A collection of selfies in which ordinary people go about their everyday lives, doing/observing extraordinary things, maybe, but w/o #Selfish motives.

The motivation behind this campaign is similar to the work of one of the most incredible organizations I've had the privilege to be associated with, StoryCorps. Founded by Dave Isay, StoryCorps records "our" stories - interviews of "ordinary" people, who, when we get to hear their stories, are far from ordinary. I learned more about parenting from MOM: A Celebration of moms from StoryCorps than I did from any parenting book. Yet we get swamped with "celebrity mom" parenting books, published not because the celebrity has proved to be a great parent, but merely by virtue of their fame.

I've learned to find my heroes in real life, not reality shows.

Help us celebrate #selfless by posting pictures to your social networks using the hashtag. Visit the HashtagSelfless Facebook page and post there.

Let's try to give our young people some more inspiring, non-celebrity folks to look up to.

Tuesday, August 5, 2014

Corporate sexism rant - Part Deux

I had a rant a week or so ago because not long after I signed up for private banking, Chase sent mail to my house (the one upon which I hold the title and the mortgage solely in my name, not to mention the investment account solely in my name, the fact that I WAS THE PERSON WHO SIGNED THE PRIVATE BANKING AGREEMENT SOLELY IN MY NAME etc) addressed thusly:

Josh, you might remember, is my son. Not my husband. My college aged son. He is, however, the only person with the name Littman in this household who happens to have the XY chromosome. You will note that this letter wasn't addressed to my daughter (who also has an account at the same bank linked to mine over which I have co-signing authority) and myself. It was addressed to my SON and myself.  Remember this fact for later. It is important and relevant.

After I ranted about this on Twitter, Chase's customer service department asked that I follow them so I could DM them some info. They said they would bump this up to their Executive Office and they were taking it very seriously.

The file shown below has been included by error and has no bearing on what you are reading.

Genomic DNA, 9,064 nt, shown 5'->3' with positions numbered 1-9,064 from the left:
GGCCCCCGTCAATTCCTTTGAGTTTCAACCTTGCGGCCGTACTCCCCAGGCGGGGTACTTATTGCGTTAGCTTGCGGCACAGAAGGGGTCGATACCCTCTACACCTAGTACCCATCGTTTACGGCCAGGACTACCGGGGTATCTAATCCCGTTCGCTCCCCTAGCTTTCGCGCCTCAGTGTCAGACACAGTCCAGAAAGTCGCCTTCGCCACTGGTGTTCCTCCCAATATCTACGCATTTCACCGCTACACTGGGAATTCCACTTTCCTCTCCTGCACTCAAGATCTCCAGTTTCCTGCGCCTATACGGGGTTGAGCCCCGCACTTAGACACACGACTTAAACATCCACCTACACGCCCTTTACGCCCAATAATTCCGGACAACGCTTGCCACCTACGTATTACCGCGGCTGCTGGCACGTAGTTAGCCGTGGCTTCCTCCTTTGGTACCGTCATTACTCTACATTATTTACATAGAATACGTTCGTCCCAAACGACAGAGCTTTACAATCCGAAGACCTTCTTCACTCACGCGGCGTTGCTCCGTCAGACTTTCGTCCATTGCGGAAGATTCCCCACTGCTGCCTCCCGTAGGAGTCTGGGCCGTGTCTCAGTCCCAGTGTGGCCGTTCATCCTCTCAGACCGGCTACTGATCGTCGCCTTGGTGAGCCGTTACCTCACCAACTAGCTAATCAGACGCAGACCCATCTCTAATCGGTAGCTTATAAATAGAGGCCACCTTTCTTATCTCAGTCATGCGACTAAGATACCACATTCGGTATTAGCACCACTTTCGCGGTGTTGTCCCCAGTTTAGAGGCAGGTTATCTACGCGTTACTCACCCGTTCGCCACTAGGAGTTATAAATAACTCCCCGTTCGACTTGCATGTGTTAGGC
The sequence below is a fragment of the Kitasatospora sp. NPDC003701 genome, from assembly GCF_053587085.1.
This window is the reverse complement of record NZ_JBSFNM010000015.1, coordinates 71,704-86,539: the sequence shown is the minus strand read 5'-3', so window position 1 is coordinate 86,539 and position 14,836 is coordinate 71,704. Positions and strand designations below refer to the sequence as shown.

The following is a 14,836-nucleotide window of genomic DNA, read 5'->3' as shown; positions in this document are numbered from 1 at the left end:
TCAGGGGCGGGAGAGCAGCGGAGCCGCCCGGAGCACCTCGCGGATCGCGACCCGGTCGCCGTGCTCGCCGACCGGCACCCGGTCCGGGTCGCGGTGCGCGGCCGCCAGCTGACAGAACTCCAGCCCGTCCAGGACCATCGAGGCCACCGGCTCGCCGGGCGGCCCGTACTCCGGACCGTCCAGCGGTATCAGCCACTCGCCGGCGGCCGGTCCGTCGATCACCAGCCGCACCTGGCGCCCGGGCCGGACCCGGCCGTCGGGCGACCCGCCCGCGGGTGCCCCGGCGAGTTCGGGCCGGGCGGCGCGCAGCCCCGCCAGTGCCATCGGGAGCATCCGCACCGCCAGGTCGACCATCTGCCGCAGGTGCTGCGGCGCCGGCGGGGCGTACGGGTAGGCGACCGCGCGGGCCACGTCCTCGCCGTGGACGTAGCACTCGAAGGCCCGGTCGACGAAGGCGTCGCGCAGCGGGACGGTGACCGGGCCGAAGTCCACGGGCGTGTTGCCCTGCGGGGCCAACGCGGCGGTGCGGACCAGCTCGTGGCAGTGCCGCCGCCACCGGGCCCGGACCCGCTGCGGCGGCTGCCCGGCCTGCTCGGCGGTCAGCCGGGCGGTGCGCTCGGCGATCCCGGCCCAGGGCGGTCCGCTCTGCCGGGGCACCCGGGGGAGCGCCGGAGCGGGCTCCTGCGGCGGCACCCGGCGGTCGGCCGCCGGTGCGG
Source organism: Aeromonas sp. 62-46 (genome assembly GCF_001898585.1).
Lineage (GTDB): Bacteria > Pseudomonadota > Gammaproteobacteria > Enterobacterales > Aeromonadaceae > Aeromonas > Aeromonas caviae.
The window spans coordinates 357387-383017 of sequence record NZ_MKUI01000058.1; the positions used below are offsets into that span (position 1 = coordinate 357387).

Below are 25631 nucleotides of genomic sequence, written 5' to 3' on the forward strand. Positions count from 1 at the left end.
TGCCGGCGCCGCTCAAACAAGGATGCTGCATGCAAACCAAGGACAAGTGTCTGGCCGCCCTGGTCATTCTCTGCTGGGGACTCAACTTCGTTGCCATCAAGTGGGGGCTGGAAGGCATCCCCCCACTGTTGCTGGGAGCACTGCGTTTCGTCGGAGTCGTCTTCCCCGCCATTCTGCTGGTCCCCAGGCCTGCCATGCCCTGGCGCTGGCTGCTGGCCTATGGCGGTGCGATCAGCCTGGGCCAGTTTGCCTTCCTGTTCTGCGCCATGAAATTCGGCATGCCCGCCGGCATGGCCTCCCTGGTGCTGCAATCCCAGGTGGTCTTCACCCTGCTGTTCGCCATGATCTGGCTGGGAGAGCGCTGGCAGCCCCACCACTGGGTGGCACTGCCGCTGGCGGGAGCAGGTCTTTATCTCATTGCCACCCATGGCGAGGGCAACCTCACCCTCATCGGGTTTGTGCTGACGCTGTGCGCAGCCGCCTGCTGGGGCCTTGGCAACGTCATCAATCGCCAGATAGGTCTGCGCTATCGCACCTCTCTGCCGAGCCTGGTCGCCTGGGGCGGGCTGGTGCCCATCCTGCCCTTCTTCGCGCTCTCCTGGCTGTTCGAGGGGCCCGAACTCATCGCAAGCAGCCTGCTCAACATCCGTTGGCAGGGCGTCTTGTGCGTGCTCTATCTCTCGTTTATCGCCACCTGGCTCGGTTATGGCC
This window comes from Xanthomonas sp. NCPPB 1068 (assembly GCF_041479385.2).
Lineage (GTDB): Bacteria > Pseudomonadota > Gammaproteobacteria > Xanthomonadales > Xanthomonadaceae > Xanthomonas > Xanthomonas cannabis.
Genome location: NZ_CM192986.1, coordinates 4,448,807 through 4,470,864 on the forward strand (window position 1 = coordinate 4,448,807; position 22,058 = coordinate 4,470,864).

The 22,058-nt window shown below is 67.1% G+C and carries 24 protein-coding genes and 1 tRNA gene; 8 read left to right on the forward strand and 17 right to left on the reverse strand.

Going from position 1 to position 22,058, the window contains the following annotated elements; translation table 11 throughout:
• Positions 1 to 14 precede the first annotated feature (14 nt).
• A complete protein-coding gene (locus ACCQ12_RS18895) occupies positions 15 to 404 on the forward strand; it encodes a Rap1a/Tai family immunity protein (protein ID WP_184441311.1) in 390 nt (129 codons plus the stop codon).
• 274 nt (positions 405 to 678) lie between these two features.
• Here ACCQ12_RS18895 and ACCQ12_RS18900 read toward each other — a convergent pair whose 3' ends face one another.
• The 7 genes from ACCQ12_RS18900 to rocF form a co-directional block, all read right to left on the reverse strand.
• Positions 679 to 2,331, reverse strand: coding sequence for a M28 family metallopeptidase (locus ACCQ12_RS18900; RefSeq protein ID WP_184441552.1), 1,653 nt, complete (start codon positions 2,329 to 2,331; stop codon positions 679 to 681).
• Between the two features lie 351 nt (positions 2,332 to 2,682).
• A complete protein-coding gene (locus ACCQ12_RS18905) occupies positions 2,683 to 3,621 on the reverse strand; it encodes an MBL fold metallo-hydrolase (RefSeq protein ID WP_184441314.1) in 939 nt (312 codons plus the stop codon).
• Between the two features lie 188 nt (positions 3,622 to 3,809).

"Good!" I thought. "So they bloody well should!"  

If you read my previous post, you'll see that this kind of thing is an all too common occurrence for women, and it PISSES US THE FRICK OFF. 

Well, this morning I opened the letter from Chase's Executive Office that was supposed to put this situation to rights and well...to say it didn't is an Understatement of Epic Proportions. 

To say that Ms. DeLeon has missed the point is being kind to missing the point. Technically she is correct. Yes, I am the secondary signer on my son's accounts, because they were set up when he was a minor, so yes, hello, DUH! 

But this is completely missing the MAJOR POINT of my complaint, which is this was a mailing from CHASE PRIVATE BANKING and *I* am the Private Banking Client, NOT my son! He is the secondary client at Chase Private Banking. I am the primary client. He is just along for the ride because HIS ACCOUNTS ARE LINKED TO MINE. I made this very clear in my DM's to Customer Service on Twitter. But somehow that doesn't seem to matter. And it's curious that they sent it addressed to my son and not to my daughter. After all, she has accounts linked to mine, and I'm the secondary signer on her accounts, too? So out of three Littmans living at this address, Chase chose to send this letter addressed not to me, the Private Banking Client, the mortgage holder, the investment account holder, the savings account holder. Not to my daughter, a checking and savings account holder linked to mine over which I am a secondary signer. No, they chose to send it to my son, the male name over which I have secondary signing authority, but then claim that there is no sexism involved at all. 

If this is really Chase's response to an accusation of sexism ie/ we can send letters to your son who isn't the primary client as if he is the primary client, instead of you, the woman, who IS-  and not only that we can tell you you're wrong because when he was of the age to be allowed to set up a checking account, you did so in order to teach him financial responsibility with you as secondary signer, I'm going to start thinking about moving banks. And that investment account I just set up with you guys?  I already have a broker elsewhere who knows better than to be sexist with me. I'm sure he'll appreciate having some extra capital to invest for me, along with the commissions and fees. The ones that you will lose.